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Some things don't change. The illegal immigrants who struggle across the Mediterranean from North Africa and over the Adriatic from Albania and the former Yugoslavia are just the latest human wave to break across Italian shores. Their predecessors, from ancient Greece, North Africa, the far-off lands of Troy and beyond, came by sea as well, thousands of years before Christ. Still other peoples came from the north, across the mighty Alps. By the time Rome was founded, the peninsula had been long inhabited by a different array of peoples.

Italy's long coastlines and central position in the Mediterranean have made it the focus of migration and invasion repeatedly throughout its history. But it's not all been one-way traffic, for it made an ideal launch pad for the creation of one of the world's greatest empires, Ancient Rome. Over the centuries, Italy (which from the fall of the Roman Empire until the formation of the Kingdom of Italy in 1861 remained a fragmented collection of often squabbling states and city-states) remained a pole of attention.

In better times its more enterprising powers threw wide trade nets across the Mediterranean and beyond. In frequently less happy times, the peninsula (or parts of it) was the object of the covetous attention of a constantly changing crew of foreign powers. In the last century Italy's most telling "expansion" came in the form of massive emigration to the four corners of the earth, the bombast of Mussolini and his "new Rome" notwithstanding.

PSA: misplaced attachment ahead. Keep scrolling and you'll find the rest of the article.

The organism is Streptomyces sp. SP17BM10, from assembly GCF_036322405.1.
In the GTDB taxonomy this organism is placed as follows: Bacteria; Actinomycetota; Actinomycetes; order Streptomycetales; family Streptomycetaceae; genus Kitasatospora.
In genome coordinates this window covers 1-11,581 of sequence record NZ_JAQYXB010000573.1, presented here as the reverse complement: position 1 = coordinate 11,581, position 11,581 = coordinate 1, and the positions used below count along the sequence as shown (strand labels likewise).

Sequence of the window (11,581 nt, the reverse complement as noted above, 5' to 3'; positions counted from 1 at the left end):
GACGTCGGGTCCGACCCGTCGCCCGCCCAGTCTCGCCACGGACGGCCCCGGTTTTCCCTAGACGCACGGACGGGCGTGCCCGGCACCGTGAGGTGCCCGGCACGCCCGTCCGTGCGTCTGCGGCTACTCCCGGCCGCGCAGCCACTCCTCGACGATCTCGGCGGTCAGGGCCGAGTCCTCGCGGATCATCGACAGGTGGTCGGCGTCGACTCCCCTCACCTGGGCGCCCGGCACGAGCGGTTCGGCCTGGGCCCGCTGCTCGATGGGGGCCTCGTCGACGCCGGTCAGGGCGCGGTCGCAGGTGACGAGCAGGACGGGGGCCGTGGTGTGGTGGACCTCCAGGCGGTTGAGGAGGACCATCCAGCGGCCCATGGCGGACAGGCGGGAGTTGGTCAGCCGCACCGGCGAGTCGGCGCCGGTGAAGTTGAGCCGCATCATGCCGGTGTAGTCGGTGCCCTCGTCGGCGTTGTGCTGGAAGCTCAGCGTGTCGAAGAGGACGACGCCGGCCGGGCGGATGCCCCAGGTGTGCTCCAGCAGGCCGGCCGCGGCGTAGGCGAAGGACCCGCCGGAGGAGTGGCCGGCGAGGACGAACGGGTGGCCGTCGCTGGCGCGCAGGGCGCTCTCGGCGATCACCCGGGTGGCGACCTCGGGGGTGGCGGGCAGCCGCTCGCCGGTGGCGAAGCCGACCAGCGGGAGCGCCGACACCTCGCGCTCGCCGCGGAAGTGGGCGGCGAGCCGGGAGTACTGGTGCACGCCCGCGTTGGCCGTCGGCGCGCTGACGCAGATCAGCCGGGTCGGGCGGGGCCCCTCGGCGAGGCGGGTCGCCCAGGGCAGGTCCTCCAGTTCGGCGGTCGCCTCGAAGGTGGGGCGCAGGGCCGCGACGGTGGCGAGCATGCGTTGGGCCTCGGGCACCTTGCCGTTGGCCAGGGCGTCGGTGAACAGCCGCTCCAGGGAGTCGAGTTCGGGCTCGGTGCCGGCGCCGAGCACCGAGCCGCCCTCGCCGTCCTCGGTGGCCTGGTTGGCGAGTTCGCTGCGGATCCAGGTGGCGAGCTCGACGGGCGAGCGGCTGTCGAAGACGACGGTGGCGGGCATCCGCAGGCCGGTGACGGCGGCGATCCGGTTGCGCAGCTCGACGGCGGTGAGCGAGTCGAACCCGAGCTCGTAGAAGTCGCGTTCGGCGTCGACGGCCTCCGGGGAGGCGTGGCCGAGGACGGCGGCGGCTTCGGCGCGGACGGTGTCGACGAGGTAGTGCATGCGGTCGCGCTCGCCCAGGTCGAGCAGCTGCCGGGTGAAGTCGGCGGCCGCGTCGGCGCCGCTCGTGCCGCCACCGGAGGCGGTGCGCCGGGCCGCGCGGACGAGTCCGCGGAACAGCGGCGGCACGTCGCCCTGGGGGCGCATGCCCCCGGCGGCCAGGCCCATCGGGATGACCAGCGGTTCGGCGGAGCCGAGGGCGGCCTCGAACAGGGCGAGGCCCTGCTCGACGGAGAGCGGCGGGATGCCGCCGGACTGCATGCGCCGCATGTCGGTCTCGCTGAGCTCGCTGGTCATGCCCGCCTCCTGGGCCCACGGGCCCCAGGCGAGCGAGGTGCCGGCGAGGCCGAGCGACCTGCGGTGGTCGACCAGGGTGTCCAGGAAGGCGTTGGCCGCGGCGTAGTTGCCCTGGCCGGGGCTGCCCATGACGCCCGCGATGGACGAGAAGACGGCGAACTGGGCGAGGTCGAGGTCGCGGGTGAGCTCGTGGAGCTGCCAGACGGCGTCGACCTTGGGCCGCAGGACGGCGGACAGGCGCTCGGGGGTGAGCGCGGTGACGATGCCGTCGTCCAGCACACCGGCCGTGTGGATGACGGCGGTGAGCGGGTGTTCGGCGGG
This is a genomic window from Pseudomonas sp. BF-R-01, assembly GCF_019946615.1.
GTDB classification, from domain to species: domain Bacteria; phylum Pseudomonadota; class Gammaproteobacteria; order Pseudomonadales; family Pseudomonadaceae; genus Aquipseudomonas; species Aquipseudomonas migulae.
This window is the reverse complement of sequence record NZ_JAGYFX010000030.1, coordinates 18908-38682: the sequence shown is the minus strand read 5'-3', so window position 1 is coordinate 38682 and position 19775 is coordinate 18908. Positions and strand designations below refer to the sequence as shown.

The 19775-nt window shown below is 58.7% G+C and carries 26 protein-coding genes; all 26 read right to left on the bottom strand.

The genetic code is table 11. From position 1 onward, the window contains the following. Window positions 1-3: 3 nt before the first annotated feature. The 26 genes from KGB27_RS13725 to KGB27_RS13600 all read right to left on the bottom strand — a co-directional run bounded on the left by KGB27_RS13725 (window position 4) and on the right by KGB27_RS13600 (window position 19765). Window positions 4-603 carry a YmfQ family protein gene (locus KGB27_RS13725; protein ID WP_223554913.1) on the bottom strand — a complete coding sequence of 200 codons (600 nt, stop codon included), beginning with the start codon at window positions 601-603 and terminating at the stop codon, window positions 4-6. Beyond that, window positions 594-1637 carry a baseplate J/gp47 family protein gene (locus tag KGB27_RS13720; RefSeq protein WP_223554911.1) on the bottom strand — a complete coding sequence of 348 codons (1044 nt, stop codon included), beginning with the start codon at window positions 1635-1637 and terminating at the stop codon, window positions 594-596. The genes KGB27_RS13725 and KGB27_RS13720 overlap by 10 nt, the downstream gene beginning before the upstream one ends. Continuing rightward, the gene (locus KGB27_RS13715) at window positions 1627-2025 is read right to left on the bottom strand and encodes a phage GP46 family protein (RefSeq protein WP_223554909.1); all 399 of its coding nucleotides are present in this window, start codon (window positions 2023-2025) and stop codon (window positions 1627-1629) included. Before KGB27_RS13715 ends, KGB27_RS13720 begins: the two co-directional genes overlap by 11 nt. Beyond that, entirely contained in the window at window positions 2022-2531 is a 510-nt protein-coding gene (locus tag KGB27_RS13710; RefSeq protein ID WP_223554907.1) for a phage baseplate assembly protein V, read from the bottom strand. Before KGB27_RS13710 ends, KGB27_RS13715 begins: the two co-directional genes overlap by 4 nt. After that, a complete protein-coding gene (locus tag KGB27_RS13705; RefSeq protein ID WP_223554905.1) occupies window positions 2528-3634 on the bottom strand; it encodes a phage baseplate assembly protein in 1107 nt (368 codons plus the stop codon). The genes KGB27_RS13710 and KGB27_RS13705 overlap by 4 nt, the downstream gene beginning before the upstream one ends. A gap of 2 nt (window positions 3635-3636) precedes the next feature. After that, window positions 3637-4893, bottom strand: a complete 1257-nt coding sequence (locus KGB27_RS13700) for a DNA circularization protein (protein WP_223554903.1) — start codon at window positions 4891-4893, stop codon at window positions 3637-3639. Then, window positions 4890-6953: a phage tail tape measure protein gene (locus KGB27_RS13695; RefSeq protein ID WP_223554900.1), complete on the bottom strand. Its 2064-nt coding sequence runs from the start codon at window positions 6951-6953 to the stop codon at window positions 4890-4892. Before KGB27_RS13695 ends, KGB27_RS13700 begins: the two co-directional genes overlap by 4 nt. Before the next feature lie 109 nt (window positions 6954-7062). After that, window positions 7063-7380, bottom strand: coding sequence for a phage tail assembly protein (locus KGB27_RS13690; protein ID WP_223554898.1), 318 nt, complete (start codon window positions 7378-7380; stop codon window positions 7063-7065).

The Italian peninsula has supported human life for thousand of years. Archaeological finds show that Palaeolithic nomadic hunter-gatherers roamed across Italy as long as 70.000 years ago. By around 4000BC, thee Neolithic humans entering Italy from the east were bringing with them the art of cultivating the land. Agriculture meant staying in one spot and so the first fixed settlements emerged. It appears the Bronze Age reached Italy around 3000 BC (see the boxed text "The Iceman Cometh").

By 1800 BC Italy had been settled by numerous tribes united by the Indo-European origins of their various Italic languages. Hunters, farmers, fishermen and traders, the people of these tribes travelled overland, by canoe along the rivers and in sailing boats across broad sweeps of the Mediterranean. Trade and cultural exchanges, especially with Crete and the Greek mainland, enriched their lives and fostered contact. Inevitably such contact led frequently to conflict.

North of the Apennines the main tribes were the Lingurians (in the north-west), the Raeti (later over-run by the Etruscans) and the Veneti.

The Iceman Cometh
In 1991 tourists in the mountains near the Italo-Austrian border stumbled across the body of a prehistoric hunter, remarkably well preserved in ice, together with weapons, leather clothing and a basket. The hunter subsequently become known as Otzi, the iceman.

The body, the oldest frozen mummy yet found, was taken to Innsbruck, in Austria, where scientists dated it to around 3000 BC. This forced a re-evaluation of when the Bronze Age arrived in Italy, which until this discovery had been put at around 1800 BC.

The Austrians were intent on keeping the body until surveyors discovered that the site where it was found is 11m inside the Italian border. After a six-year custody battle, in 1998 the Iceman was transported to the northern Italian city of Bolzano, where museum curators created a refrigerated showcase to keep him in the same frozen state that preserved his body for 5000 years.